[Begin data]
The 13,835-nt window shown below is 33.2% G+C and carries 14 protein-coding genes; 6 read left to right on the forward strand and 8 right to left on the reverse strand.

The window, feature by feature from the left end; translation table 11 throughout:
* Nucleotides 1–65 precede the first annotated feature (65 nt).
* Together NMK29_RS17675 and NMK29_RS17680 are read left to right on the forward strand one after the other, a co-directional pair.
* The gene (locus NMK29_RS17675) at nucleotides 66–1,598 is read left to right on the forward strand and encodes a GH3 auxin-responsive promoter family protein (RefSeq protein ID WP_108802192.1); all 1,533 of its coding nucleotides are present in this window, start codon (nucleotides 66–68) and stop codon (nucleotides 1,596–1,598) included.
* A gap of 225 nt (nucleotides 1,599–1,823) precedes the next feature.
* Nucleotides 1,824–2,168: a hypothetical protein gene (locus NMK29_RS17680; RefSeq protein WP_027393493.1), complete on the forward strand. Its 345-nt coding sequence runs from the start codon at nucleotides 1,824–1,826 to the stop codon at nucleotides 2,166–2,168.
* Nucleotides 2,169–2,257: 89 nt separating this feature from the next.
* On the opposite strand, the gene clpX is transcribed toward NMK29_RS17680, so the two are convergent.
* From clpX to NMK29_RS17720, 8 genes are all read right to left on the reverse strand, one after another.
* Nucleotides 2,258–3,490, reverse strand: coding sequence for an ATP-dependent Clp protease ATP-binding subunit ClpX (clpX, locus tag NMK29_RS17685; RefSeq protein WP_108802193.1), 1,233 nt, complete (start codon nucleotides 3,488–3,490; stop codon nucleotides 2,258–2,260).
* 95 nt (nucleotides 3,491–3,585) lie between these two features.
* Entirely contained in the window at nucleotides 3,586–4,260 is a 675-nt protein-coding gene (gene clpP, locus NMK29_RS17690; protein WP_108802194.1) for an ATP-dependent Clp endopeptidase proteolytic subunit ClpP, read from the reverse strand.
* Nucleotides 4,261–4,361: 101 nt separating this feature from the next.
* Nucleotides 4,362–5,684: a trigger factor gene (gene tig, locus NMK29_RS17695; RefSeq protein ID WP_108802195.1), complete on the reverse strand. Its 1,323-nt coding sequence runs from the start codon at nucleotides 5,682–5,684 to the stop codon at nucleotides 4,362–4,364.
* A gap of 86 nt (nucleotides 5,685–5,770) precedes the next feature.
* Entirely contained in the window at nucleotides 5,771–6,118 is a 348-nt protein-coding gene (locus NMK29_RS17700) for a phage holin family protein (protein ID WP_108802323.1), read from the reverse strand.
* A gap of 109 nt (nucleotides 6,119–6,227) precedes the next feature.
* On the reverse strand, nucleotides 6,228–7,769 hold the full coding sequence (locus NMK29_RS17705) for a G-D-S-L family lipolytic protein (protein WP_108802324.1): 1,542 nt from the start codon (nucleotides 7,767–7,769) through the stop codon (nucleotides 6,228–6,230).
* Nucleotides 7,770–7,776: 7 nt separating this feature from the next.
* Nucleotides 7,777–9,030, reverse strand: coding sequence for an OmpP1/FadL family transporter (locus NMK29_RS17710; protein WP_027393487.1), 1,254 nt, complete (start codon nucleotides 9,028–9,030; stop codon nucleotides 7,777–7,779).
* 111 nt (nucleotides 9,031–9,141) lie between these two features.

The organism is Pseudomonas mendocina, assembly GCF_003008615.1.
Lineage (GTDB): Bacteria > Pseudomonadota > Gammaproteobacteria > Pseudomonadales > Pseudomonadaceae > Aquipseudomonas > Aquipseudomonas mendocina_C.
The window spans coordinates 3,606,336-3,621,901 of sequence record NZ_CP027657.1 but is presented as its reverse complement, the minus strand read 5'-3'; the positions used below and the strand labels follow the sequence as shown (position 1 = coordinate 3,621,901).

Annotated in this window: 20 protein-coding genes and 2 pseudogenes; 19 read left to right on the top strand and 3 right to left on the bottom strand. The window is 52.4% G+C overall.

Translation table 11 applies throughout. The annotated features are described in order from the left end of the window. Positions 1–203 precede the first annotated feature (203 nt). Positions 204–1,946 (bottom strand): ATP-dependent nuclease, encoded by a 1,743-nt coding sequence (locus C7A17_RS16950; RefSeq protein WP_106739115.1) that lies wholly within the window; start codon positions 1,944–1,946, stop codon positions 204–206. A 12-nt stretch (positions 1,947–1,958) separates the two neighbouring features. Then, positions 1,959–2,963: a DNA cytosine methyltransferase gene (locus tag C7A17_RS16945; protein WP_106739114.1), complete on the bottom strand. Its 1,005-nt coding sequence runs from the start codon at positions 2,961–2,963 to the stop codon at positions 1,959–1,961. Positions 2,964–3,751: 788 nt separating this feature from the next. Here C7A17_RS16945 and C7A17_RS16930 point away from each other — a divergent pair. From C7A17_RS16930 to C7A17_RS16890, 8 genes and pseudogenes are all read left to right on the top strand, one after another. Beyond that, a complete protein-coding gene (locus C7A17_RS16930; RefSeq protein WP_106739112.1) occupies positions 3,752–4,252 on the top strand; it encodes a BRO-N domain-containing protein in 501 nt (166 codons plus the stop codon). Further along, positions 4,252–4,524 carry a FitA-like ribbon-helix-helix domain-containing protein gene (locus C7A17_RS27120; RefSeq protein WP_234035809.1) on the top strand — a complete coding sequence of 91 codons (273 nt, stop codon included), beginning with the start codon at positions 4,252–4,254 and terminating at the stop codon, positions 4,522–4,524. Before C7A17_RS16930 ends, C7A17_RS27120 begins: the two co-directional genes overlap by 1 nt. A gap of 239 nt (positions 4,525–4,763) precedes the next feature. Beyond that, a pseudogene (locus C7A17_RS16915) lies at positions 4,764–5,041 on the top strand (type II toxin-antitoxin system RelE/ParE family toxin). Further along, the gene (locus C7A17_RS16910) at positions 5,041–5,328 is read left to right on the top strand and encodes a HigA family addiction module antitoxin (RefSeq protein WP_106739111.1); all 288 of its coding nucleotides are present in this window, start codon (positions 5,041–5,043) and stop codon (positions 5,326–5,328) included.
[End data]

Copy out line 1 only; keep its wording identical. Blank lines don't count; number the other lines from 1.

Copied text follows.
The 13,835-nt window shown below is 33.2% G+C and carries 14 protein-coding genes; 6 read left to right on the forward strand and 8 right to left on the reverse strand.